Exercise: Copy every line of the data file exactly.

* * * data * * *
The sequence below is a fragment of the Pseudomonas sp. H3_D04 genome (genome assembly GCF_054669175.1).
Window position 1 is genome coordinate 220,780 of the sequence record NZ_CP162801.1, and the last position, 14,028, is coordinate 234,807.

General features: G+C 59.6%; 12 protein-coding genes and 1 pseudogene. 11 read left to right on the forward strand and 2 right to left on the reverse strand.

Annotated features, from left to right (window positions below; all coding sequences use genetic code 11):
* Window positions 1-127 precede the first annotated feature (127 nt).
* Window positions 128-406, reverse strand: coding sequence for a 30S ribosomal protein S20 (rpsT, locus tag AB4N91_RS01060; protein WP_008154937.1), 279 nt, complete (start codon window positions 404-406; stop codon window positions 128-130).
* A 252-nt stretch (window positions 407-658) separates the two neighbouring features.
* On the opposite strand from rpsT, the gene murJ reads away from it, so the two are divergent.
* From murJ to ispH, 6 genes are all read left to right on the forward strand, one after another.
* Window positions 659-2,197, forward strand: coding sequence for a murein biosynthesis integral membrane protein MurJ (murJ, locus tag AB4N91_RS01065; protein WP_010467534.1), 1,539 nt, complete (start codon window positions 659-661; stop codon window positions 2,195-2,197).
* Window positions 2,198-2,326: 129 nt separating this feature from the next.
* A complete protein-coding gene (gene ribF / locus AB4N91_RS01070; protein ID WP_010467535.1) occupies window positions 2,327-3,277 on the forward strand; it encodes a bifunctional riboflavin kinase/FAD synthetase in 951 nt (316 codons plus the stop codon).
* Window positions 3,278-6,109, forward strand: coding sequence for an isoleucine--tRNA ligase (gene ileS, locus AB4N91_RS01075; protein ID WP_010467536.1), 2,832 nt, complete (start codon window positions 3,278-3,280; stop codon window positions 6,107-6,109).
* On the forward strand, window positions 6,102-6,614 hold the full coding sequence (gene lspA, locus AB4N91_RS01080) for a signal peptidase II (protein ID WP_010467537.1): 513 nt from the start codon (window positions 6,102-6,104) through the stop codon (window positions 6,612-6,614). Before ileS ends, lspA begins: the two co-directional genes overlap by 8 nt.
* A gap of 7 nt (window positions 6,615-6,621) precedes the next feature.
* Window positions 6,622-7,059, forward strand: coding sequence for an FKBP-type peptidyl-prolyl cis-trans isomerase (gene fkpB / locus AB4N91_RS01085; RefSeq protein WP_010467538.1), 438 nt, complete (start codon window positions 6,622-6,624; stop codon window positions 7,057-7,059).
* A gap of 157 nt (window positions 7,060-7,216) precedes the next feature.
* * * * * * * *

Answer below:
The sequence below is a fragment of the Pseudomonas sp. H3_D04 genome (genome assembly GCF_054669175.1).
Window position 1 is genome coordinate 220,780 of the sequence record NZ_CP162801.1, and the last position, 14,028, is coordinate 234,807.

General features: G+C 59.6%; 12 protein-coding genes and 1 pseudogene. 11 read left to right on the forward strand and 2 right to left on the reverse strand.

Annotated features, from left to right (window positions below; all coding sequences use genetic code 11):
* Window positions 1-127 precede the first annotated feature (127 nt).
* Window positions 128-406, reverse strand: coding sequence for a 30S ribosomal protein S20 (rpsT, locus tag AB4N91_RS01060; protein WP_008154937.1), 279 nt, complete (start codon window positions 404-406; stop codon window positions 128-130).
* A 252-nt stretch (window positions 407-658) separates the two neighbouring features.
* On the opposite strand from rpsT, the gene murJ reads away from it, so the two are divergent.
* From murJ to ispH, 6 genes are all read left to right on the forward strand, one after another.
* Window positions 659-2,197, forward strand: coding sequence for a murein biosynthesis integral membrane protein MurJ (murJ, locus tag AB4N91_RS01065; protein WP_010467534.1), 1,539 nt, complete (start codon window positions 659-661; stop codon window positions 2,195-2,197).
* Window positions 2,198-2,326: 129 nt separating this feature from the next.
* A complete protein-coding gene (gene ribF / locus AB4N91_RS01070; protein ID WP_010467535.1) occupies window positions 2,327-3,277 on the forward strand; it encodes a bifunctional riboflavin kinase/FAD synthetase in 951 nt (316 codons plus the stop codon).
* Window positions 3,278-6,109, forward strand: coding sequence for an isoleucine--tRNA ligase (gene ileS, locus AB4N91_RS01075; protein ID WP_010467536.1), 2,832 nt, complete (start codon window positions 3,278-3,280; stop codon window positions 6,107-6,109).
* On the forward strand, window positions 6,102-6,614 hold the full coding sequence (gene lspA, locus AB4N91_RS01080) for a signal peptidase II (protein ID WP_010467537.1): 513 nt from the start codon (window positions 6,102-6,104) through the stop codon (window positions 6,612-6,614). Before ileS ends, lspA begins: the two co-directional genes overlap by 8 nt.
* A gap of 7 nt (window positions 6,615-6,621) precedes the next feature.
* Window positions 6,622-7,059, forward strand: coding sequence for an FKBP-type peptidyl-prolyl cis-trans isomerase (gene fkpB / locus AB4N91_RS01085; RefSeq protein WP_010467538.1), 438 nt, complete (start codon window positions 6,622-6,624; stop codon window positions 7,057-7,059).
* A gap of 157 nt (window positions 7,060-7,216) precedes the next feature.